Eleven mosquito samples in Suffolk County have tested positive for West Nile virus, the county health department announced today.

The samples, 10 of Culex pipiens-restuans species and one of the Culex salinarius species, were collected on Sept. 4 and 5 from West Babylon, West Islip, Oakdale, Holtsville, Mattituck, Northport, Greenlawn, Melville and Rocky Point.

No new mosquito samples have tested positive for Eastern Equine Encephalitis at this time.

To date, Suffolk County has reported 68 mosquito samples that have tested positive for West Nile virus and six that have tested positive for EEE. Four birds have tested positive for West Nile virus.

No humans or horses have tested positive for West Nile virus in Suffolk County to date this year. Four people in NYC have tested positive for the virus, the NYC health commissioner announced yesterday. Two of the four people are still in the hospital, the NYC health department said.

“The confirmation of West Nile virus in mosquito samples or birds indicates the presence of West Nile virus in the area,” Suffolk County health commissioner Dr. James Tomarken said. “While there is no cause for alarm, we advise residents to cooperate with us in our efforts to reduce their exposure to the virus, which can be debilitating to humans.”

West Nile virus may cause a range of symptoms, from mild to severe. Symptoms may include fever, headache, vomiting, muscle aches, joint pain, and fatigue. There is no specific treatment for West Nile virus. Patients are treated with supportive therapy as needed.

The Suffolk County Department of Health Services continues to ask residents to assist in controlling the mosquito population by eliminating standing water on their property.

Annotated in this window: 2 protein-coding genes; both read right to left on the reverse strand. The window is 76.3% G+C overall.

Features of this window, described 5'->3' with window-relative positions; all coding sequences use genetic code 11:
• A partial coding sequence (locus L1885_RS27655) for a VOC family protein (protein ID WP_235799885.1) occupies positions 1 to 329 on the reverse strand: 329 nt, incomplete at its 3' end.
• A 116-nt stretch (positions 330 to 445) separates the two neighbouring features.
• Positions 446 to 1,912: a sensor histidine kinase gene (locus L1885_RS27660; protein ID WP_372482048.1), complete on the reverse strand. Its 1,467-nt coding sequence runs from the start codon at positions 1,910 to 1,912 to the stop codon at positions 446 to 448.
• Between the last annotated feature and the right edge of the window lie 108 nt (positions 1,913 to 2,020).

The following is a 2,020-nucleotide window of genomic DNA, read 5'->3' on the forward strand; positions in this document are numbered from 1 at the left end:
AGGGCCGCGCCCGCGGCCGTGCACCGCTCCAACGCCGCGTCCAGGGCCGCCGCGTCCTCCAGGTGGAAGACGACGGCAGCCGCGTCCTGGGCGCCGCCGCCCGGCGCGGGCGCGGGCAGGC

Individuals, especially those aged 50 or over, or those with compromised immune systems, are urged to take precautions to avoid being bitten by mosquitoes. To avoid mosquito bites, residents are advised to:

  • Minimize outdoor activities between dusk and dawn.
  • Wear shoes and socks, long pants and long-sleeved shirts when mosquitoes are active.
  • Use mosquito repellent, following label directions carefully.
  • Make sure all windows and doors have screens, and that all screens are in good repair.
  • Keep mosquitoes from laying eggs inside and outside of your home. Once a week, empty and scrub, turn over, cover, or throw out containers that hold water, such as vases, pet water bowls, flowerpot saucers, discarded tires, buckets, pool covers, birdbaths, trash cans and rain barrels.

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Denise Civiletti
Denise is a veteran local reporter, editor, attorney and former Riverhead Town councilwoman. Her work has been recognized with numerous awards, including investigative reporting and writer of the year awards from the N.Y. Press Association. She is a founder, owner and co-publisher of this website.Email Denise.